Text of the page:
Now it’s time to put your layers together. First lay your back piece out face down, then your batting on top of that, then your quilt front, face up. You’ll see in my pictures that I layed it out on the carpet… DO NOT DO THIS! The stupid carpet made it bunch and I had to take out one million pins and redo it on a hard surface. I apologize in advance for the dark photos, it was late, very very late. which probably explains my lack of judgement on the whole carpet thing. Use a table or hard floor, trust me!
The back layer needs to extent about 2 inches past the front piece’s edges of the quilt. The batting needs to be even with the front piece’s edges of the quilt. Pull the backing edges and smooth, smooth, smooth. Use safety pins to secure the 3 layers together, one in middle, smooth, one in corner, smooth, one in next corner, smooth, go all the way around smoothing in between each pinning to ensure there are no bunches going on.
Before you cut pick up the quilt by the two top corners and turn it around to see the back so you can make sure it’s all smooth and straight. I use safety pins so I don’t poke myself with all that smoothing!
Now use scissors to cut your batting to the edge of the front piece. Cut the back piece so it’s about 2 inches past that.
Now we’re going to make our border out of that extra 2 inches of backing. First, fold over the edge of the backing so the cut edge meets the cut edges of the front two pieces, should be about an inch wide.
Now fold it over again and pin. Do this on all edges. Don’t worry about the corners just yet, I’ll go over that next.
To start the corners, cut off about an inch and a half across the corner.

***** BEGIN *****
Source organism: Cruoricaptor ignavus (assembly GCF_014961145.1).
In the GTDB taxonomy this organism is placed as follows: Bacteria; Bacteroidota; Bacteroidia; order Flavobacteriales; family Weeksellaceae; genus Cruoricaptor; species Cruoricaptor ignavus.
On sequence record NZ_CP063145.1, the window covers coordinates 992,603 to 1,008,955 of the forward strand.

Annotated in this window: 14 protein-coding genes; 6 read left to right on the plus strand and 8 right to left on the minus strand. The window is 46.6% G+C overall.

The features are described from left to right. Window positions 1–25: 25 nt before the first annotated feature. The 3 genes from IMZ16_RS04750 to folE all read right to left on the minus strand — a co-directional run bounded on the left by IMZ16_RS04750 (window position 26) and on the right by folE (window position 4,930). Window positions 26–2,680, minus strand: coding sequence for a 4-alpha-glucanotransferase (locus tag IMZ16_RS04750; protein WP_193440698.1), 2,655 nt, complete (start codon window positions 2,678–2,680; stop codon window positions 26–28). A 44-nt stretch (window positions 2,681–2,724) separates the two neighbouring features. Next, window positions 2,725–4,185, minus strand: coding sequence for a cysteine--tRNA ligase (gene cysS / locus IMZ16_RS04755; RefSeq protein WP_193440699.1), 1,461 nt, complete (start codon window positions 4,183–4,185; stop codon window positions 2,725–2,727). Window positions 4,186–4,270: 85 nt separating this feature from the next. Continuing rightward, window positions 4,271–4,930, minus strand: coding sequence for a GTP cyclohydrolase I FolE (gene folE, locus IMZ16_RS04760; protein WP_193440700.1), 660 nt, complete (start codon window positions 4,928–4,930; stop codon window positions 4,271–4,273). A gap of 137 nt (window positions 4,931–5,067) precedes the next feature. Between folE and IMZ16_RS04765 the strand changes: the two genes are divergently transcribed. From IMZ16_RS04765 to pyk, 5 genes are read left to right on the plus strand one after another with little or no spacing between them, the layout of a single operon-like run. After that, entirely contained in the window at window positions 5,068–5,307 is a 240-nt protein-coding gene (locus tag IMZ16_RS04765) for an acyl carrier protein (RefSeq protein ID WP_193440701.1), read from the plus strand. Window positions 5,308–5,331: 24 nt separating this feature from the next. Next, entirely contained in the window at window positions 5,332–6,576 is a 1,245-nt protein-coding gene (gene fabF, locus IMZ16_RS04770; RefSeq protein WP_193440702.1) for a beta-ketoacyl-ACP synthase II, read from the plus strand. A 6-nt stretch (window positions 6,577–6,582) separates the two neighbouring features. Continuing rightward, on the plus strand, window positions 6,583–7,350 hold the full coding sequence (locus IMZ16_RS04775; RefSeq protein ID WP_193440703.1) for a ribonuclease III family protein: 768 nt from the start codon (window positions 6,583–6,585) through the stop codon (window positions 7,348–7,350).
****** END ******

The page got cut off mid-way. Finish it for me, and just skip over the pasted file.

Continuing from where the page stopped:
Here’s how I do corners. Fold middle down, then left side then right side and pin. (At the end of the quilt there will be some hand sewing to make them perfect) See next picture for better explanation.
You can finesse the edges a bit to get it so the two fold meet in the center. I usually lick my finger (so it sticks to the fabric) and roll it under using my thumb and first finger. All that matters here is how it looks on the outside!
Repeat with all the corners. You’re almost ready to sew the trim piece, just do one last double check… Hold up your quilt and inspect to make sure it’s all hanging straight, there are no bunched up areas, etc.
THIS IS WHERE YOU REPLACE YOUR NEEDLE. YOU’RE ABOUT TO SEW THROUGH A BUNCH OF LAYERS AND YOU NEED A SHARP, STRONG NEEDLE.
Sew 1/4 inch from inside edge of trim. Usually this is if your needle is in the center position, line up the left edge of the foot to the left edge of fabric. If you’re using a fluffy fabric like I am here (the gray backing) it’s best to use a straight stitch, if you have a regular cotton or even flannel fabric you can do a zig-zag or some other cute stitch for decoration.
Sew along the edge until you reach the end and go 1/4 inch into the corner, leave the needle in the down position, lift up your presser foot and gently turn the quilt to the next side. Be careful not to pull on the needle.
After you’ve gone all the way around the quilt it’s time to finish the corners. THIS IS THE FINAL STEP! Get out your needle and thread that matches your trim/backing color. We’re gonna close up the corners so they look perfect! See photo below.
That’s it, you are DONE!!!!
I hope you enjoyed making this quilt as much as I did!